Detoxification and Resource Recovery
Despite improved recycling infrastructure and public awareness, the UK still sends a staggering 17 million tonnes of municipal solid waste into landfill every year. This leads to the build up of leachate, the liquid which drains from a landfill site. Leachate contains trace chemicals, which can have strong contaminating effects on the environment, and therefore effective treatment methods are required. More to the point, however, ambitions for waste management should go beyond protection of human health and the environment, with conservation of energy and recovery of natural resources high on the agenda.
This translational project aims to demonstrate an integrated process for leachate treat went and resource recovery. It involves three innovations: a novel physical pre-treatment, enhanced treatment with adaptively evolved microbial consortia and resource recovery through efficient biomass harvesting, and hence, contributing to the UK circular economy.
Leachate can vary considerably in composition, depending on the age and type of waste within the landfill, containing both dissolved and suspended organic and inorganic material. Viridor Waste Management Ltd is the third largest waste management organisation in the UK, owning over 40 sites. Approximately half the sites use foul sewers to carry contaminated wastewater to a sewage works for treatment, the rest is either transported using tankers or released to surface waters.
The previous work includes isolation of natural microbial consortia from leachate, novel harvesting method development and estimation of potential resources recovered. The main translational activities in this project are to design and build pilot scale photobioreactor that is fitted with all the innovations from previous NERC and non-NERC funded research. This will be installed by Varicon Solutions, TUOS Research Technician and staff at Viridor at a local landfill site (Erin). Pre-processed leachate will be fed into the photobioreactor and growth and operating parameters carefully monitored.
Converting Ministry of Defence Waste into foams
In this project we aim to aid UK Defence and Security by developing a bioprocessing prototype system that can aid on-site treatment and recycling of hazardous waste. We propose to develop and combine novel biological, physical and chemical technologies, which will not only de-toxify the waste effluent, but at the same time, generate a by-product to add value to the process. Similar to other waste streams we have successfully worked on (e.g. landfill leachate), the costs of transporting waste to specific designated treatment sites are extremely high and not environmentally friendly. On-site treatment capability can reduce this cost significantly.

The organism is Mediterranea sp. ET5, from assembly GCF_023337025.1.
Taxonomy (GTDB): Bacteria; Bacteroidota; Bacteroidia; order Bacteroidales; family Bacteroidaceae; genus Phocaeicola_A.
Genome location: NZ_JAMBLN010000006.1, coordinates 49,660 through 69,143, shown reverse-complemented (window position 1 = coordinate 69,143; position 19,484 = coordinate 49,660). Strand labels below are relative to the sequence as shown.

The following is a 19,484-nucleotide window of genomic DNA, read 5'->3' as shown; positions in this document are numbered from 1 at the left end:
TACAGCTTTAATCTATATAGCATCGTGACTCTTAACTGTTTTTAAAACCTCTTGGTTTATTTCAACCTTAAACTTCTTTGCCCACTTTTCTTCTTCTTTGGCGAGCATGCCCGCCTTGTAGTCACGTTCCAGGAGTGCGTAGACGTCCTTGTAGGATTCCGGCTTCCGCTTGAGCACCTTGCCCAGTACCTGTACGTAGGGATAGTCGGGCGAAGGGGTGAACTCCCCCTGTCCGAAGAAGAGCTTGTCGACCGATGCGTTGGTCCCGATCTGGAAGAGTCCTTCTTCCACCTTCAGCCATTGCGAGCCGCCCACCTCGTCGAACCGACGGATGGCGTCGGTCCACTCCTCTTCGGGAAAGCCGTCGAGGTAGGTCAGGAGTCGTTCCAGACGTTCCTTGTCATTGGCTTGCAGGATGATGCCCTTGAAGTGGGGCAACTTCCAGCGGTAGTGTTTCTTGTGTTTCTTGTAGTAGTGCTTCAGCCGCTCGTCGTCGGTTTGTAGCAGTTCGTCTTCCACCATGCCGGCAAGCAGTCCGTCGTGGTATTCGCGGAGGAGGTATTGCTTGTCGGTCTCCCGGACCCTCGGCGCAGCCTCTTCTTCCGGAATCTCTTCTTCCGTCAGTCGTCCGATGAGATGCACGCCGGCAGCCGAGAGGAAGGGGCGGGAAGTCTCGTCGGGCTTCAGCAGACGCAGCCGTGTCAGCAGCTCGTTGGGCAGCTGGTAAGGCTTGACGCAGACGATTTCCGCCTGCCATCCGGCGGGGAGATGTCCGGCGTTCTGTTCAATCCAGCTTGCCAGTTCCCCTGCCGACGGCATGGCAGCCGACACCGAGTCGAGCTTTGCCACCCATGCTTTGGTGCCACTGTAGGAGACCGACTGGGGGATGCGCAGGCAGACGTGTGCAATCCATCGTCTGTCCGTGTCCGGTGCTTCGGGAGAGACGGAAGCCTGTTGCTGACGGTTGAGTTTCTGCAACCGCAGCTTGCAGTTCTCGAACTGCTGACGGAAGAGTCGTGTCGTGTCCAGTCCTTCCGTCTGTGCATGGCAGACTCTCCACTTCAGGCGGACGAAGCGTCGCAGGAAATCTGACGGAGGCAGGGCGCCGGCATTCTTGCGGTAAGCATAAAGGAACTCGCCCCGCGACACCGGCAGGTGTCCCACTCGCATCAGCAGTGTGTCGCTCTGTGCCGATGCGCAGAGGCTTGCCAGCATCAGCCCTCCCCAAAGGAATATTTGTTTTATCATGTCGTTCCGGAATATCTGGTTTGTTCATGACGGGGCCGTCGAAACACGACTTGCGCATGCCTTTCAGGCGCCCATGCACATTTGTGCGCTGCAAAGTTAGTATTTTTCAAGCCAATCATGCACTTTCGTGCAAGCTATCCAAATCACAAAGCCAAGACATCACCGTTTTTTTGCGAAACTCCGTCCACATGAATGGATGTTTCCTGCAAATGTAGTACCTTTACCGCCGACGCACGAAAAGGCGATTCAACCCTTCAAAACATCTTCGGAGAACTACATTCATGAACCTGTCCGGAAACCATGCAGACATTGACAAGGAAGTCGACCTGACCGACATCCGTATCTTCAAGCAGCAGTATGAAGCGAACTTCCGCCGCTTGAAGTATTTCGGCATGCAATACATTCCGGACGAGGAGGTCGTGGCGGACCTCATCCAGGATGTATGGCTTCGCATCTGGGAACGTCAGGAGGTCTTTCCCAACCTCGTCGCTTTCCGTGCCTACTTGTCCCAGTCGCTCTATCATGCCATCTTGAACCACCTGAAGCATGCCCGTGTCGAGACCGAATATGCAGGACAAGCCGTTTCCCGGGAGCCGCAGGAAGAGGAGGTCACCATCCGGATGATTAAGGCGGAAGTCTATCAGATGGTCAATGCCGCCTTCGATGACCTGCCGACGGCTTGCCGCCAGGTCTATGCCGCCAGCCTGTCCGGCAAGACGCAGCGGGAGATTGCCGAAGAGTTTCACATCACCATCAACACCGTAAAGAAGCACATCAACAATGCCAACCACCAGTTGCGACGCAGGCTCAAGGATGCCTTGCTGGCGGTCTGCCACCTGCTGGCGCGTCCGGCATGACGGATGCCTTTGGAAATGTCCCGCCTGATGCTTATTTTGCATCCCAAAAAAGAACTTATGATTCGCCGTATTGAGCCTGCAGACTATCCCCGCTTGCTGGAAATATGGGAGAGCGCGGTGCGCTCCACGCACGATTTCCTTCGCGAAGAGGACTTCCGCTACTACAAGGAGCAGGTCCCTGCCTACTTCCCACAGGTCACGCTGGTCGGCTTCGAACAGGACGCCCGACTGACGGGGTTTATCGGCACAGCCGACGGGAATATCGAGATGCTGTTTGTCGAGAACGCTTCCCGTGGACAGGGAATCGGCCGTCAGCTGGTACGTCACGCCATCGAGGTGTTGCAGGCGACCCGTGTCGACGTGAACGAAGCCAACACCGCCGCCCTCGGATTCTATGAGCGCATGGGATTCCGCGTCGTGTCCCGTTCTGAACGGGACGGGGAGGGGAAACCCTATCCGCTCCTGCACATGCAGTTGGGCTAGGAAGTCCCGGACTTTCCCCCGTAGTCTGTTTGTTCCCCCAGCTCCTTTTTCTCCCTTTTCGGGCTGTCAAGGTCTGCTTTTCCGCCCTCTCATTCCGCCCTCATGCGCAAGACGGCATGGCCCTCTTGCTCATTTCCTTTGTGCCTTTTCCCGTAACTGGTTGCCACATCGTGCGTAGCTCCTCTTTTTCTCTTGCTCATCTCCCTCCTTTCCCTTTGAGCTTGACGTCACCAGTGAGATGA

The right microbial consortia: Microbial communities can be the cheapest waste transformation option, and certainly the most sustainable. The microbes themselves act as catalysts and are therefore the “active ingredients” within the process, and their ability to reproduce means their effectiveness in treatment can be maintained by ensuring ideal cultivation conditions are provided. As whole cell catalysts, they have the capability to utilise a variety of substrates (e.g. hydrocarbons, benzenes, heavy metals etc.), including the oils present within the waste streams characterised in the MOD Waste. Bacteria produce a suite of biocatalysts (i.e. enzymes such as oxido-reductases and hydrolases) for degradation of hydrocarbons using biochemical mechanisms. Considering the complex mixture of wastes in the effluent, mixed populations with broad enzymatic capabilities are required. A challenge is to select the right strains that can work synergistically, and hence optimal waste transformation performance. This is because the right strains can work in “teams”, where one strains secretes compounds which can be used by another strain as a resource. This also deals with any potential toxic by-products. Moreover, strains that target different substrates are not within the same “niche” and hence are not competing with each other, increasing efficiency. Ultimately, the main objective is produce clean water that can be released into the environment or re-used internally.
Resource recovery Another challenge is to recover resources. Although microbial communities are widely in the waste treatment sector, characterised with an abundance of chemical resources, current modular treatment processes do not tend to incorporate resource recovery beyond clean water and biomass. Due to a recent move towards generating a “circular economy” in the UK, there a some technologies that have been tested at lab-scale, including bioelectrical systems to recover energy, nutrients and metals, strong acid ion exchange resin for recovery of ammonia and very recently the targeted recovery of magnesium. We have a unique approach where microalgae are present within the bacterial consortium. As the complex hydrocarbon-based substrates are degraded by bacteria using oxygen (O2) through respiration, they produce carbon dioxide (CO2), the algae consume this CO2 and produce O2, completing the symbiotic process. The resulting microalgae biomass represent the resource. We aim to demonstrate the conversion of this biomass into synthetic soils, i.e. biodegradable, bio-based polyurethanes, ideal for environments with soils not amenable to plant growth (due to low quality soils i.e. desert conditions). Although they could of course also be used by service personnel to supplement their food rations, adding much needed nutrition and flavour, it is envisaged that synthetic soils could also be exploited by aid organisations who could distribute for refugee camps for example.